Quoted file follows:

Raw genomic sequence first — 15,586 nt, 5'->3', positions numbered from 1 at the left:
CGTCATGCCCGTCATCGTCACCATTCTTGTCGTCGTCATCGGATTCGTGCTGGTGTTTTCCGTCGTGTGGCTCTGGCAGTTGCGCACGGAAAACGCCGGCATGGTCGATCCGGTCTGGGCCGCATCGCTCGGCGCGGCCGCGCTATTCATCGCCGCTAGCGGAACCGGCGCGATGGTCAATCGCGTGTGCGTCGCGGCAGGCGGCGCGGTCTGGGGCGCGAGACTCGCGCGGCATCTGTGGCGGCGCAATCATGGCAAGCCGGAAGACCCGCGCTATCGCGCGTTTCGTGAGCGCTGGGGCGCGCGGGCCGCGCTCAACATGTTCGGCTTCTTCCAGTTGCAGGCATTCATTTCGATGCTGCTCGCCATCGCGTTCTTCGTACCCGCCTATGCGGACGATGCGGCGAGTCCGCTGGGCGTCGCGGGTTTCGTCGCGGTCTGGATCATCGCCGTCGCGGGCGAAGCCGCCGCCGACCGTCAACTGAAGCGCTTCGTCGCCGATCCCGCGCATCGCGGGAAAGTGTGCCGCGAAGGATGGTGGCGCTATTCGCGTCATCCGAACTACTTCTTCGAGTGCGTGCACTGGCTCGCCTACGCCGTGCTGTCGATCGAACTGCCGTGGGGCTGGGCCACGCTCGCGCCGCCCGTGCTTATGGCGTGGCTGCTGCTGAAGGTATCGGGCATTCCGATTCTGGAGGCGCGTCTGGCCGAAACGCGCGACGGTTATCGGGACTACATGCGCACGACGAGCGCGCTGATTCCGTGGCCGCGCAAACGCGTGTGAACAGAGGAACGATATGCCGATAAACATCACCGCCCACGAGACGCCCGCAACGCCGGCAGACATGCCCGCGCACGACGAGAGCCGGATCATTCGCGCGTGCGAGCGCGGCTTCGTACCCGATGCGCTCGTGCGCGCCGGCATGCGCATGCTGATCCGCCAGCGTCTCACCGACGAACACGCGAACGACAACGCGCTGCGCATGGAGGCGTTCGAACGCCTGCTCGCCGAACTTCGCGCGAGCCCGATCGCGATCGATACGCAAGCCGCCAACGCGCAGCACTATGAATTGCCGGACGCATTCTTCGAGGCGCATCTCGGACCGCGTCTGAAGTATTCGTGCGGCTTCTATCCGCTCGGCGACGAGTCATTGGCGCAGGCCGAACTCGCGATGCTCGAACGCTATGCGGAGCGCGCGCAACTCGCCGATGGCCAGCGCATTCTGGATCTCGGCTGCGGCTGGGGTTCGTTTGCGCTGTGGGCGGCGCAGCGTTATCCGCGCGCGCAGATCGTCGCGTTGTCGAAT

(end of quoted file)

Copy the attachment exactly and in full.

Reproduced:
Raw genomic sequence first — 15,586 nt, 5'->3', positions numbered from 1 at the left:
CGTCATGCCCGTCATCGTCACCATTCTTGTCGTCGTCATCGGATTCGTGCTGGTGTTTTCCGTCGTGTGGCTCTGGCAGTTGCGCACGGAAAACGCCGGCATGGTCGATCCGGTCTGGGCCGCATCGCTCGGCGCGGCCGCGCTATTCATCGCCGCTAGCGGAACCGGCGCGATGGTCAATCGCGTGTGCGTCGCGGCAGGCGGCGCGGTCTGGGGCGCGAGACTCGCGCGGCATCTGTGGCGGCGCAATCATGGCAAGCCGGAAGACCCGCGCTATCGCGCGTTTCGTGAGCGCTGGGGCGCGCGGGCCGCGCTCAACATGTTCGGCTTCTTCCAGTTGCAGGCATTCATTTCGATGCTGCTCGCCATCGCGTTCTTCGTACCCGCCTATGCGGACGATGCGGCGAGTCCGCTGGGCGTCGCGGGTTTCGTCGCGGTCTGGATCATCGCCGTCGCGGGCGAAGCCGCCGCCGACCGTCAACTGAAGCGCTTCGTCGCCGATCCCGCGCATCGCGGGAAAGTGTGCCGCGAAGGATGGTGGCGCTATTCGCGTCATCCGAACTACTTCTTCGAGTGCGTGCACTGGCTCGCCTACGCCGTGCTGTCGATCGAACTGCCGTGGGGCTGGGCCACGCTCGCGCCGCCCGTGCTTATGGCGTGGCTGCTGCTGAAGGTATCGGGCATTCCGATTCTGGAGGCGCGTCTGGCCGAAACGCGCGACGGTTATCGGGACTACATGCGCACGACGAGCGCGCTGATTCCGTGGCCGCGCAAACGCGTGTGAACAGAGGAACGATATGCCGATAAACATCACCGCCCACGAGACGCCCGCAACGCCGGCAGACATGCCCGCGCACGACGAGAGCCGGATCATTCGCGCGTGCGAGCGCGGCTTCGTACCCGATGCGCTCGTGCGCGCCGGCATGCGCATGCTGATCCGCCAGCGTCTCACCGACGAACACGCGAACGACAACGCGCTGCGCATGGAGGCGTTCGAACGCCTGCTCGCCGAACTTCGCGCGAGCCCGATCGCGATCGATACGCAAGCCGCCAACGCGCAGCACTATGAATTGCCGGACGCATTCTTCGAGGCGCATCTCGGACCGCGTCTGAAGTATTCGTGCGGCTTCTATCCGCTCGGCGACGAGTCATTGGCGCAGGCCGAACTCGCGATGCTCGAACGCTATGCGGAGCGCGCGCAACTCGCCGATGGCCAGCGCATTCTGGATCTCGGCTGCGGCTGGGGTTCGTTTGCGCTGTGGGCGGCGCAGCGTTATCCGCGCGCGCAGATCGTCGCGTTGTCGAAT